🎶 Giving people space to gather builds community

The Daily Reader

A couple weekends ago, the Chicago Department of Buildings shut down the Post, a Washington Park house club. 

I’d had my eye on the Post since shortly after it opened in 2019; a handful of DJs I follow on Instagram clued me in to the Post’s account, and I watched as it built up a substantial series of events in the months leading up to March 2020. When I set out to interview Chicago venue owners about the challenges of presenting live music that summer, I knew I had to talk to Post operator Sheldon Randolph, since his experience would be unique; a Black nightclub organizer whose south-side club was just getting its footing as the pandemic hit. And after The Post’s Instagram account alerted me to the club’s unexpected closure the morning of Sunday, March 19, I knew to reach out to Randolph again.

Fortunately, I wasn’t the only one with this same idea. UK dance music news site Resident Advisor ran a story on Wednesday, March 22. It presents a decent rundown of what’s at stake; an after-hours south-side club run by a lifelong househead with an intimate familiarity with the local clubs that birthed house. But the story missed some important context beyond the Post’s link to house history. Fortunately, Chicago reporter Maggie Sivit provided critical insight in a succinct report on the Post’s closure, which Vocalo published Friday, March 23. Sivit’s grasp of the complicated bureaucratic building codes that played a role in the Post’s closure provide a nuance I can only find in local reporting.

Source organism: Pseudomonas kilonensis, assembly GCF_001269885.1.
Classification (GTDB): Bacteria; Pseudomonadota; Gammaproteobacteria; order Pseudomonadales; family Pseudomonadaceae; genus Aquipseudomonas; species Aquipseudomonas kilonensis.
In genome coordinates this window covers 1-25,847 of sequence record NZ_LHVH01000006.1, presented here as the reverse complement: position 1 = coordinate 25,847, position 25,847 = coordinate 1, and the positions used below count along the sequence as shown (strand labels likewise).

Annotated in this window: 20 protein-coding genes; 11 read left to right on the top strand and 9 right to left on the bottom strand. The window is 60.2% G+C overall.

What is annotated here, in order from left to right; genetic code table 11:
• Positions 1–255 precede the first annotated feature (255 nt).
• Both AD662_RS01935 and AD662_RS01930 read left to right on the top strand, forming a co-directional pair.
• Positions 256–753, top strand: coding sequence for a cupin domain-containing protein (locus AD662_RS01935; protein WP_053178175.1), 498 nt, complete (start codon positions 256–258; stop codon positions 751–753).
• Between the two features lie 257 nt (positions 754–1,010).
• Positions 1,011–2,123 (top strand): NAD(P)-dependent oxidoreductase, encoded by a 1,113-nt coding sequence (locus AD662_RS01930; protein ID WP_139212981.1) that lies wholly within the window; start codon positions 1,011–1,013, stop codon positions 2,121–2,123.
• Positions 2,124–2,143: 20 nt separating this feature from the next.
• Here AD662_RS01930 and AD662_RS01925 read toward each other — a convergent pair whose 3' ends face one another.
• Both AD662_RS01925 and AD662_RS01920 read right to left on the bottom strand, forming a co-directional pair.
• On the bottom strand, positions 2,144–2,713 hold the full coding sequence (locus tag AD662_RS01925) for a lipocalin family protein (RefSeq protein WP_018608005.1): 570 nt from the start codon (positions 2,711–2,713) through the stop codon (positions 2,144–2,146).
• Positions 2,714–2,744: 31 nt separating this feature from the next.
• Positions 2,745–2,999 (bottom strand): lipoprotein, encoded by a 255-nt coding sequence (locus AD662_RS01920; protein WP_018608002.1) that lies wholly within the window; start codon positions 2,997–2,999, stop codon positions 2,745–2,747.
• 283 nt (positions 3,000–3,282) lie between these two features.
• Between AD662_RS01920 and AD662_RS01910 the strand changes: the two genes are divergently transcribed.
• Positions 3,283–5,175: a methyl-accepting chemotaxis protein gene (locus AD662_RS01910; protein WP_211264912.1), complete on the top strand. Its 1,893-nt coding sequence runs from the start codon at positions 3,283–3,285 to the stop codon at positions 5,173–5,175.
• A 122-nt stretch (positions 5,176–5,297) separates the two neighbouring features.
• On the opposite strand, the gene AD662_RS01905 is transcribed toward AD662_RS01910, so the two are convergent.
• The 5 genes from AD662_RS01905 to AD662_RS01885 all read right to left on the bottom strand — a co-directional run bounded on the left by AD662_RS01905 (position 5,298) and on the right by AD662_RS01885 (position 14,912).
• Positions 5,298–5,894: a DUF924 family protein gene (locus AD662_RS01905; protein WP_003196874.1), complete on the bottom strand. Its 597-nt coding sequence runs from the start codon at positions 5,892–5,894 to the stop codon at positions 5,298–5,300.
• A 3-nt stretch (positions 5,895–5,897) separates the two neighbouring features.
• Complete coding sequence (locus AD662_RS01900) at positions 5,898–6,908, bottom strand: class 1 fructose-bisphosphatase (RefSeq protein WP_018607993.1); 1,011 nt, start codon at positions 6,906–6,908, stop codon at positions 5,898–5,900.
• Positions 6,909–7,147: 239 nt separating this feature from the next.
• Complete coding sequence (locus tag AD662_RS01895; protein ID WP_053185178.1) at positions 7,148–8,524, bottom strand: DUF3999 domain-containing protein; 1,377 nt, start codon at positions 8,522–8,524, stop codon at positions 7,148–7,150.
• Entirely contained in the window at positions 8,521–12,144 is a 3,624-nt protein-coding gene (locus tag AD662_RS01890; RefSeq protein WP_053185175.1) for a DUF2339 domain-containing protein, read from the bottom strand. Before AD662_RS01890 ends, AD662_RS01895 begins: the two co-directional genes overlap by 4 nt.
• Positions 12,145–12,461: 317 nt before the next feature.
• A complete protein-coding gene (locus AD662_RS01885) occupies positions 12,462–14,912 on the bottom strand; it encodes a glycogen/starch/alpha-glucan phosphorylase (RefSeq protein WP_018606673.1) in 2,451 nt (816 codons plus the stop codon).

Also crucial to Sivit’s story is the historical context about how hand-wringing over public safety has impacted local clubs. In 1986, former 44th Ward alderman Bernie Hansen cosponsored a proposal to force juice bars to follow regular hours because Lakeview house and industrial hub Medusa’s (which operated as a juice bar) drew enough noise complaints to attract Hansen’s attention. Last summer, 2nd Ward alderperson Brian Hopkins declared that late-night bars are “attracting the most violence” according to Block Club Chicago, and Eater Chicago noted that 42nd Ward alderperson Brendan Reilly tweeted his support for Hopkins’s stance. Sivit dug up city data to find only 12 crimes documented on the same block as the Post; only one of those incidents was recorded in late hours, and none of the 12 has any connection to the Post. 

Sivit points out that only a handful of south-side clubs have a late-hour license. Why that’s the case is an excellent question. If safety is an issue, I disagree with Hopkins’s assessment about late-night spots; if you give people a place to gather when there are few other options available to them, it has the capacity to build community. That’s one of the things I’ve learned from house music, anyway.

The Post launched a petition in its efforts to reopen. I’ll be keeping tabs on the story as it develops. Till then, we’re preparing to publish our big Best of Chicago issue, which drops next week! 


 The Post Was ‘A Bridge’ to Venues Like the Warehouse. Now Its Future Is Uncertain,” by Maggie Sivit (Vocalo)
 some thoughts on the abuse of power + the burden of belief,” by Miranda Reinert (Step One of a Plan)
Paul Vallas’s trail of school privatization,” by Jim Daley (The TRiiBE)
Vicki Street is in Her Own Lane,” by Kia Smith and ThoughtPoet (South Side Weekly)

 Gingerbee, Our Skies Smile
 Kate NV, Wow
 Elkay Sapphire, Star Sapphire

👋🏼 Leor’s “Bye, March 2023” playlist

Ash Dye, music scene photographer
“I felt like part of the music community pretty early on. I’m just now starting to feel like I’m part of this photo community.”

by Leor Galil | Read more 

Improvisers Mats Gustafsson and Joachim Nordwall make blockbuster-worthy music on a new collaborative album
by Bill Meyer | Read more

Acid King return to form with the powerful Beyond Vision
by Monica Kendrick Read more

Algiers bring the sounds of Atlanta’s strident past and joyous present to Sleeping Village
by Shannon Nico Shreibak Read more

Issue of
Mar. 23 – Apr. 5, 2023
Vol. 52, No. 12

View/Download Issue [PDF]

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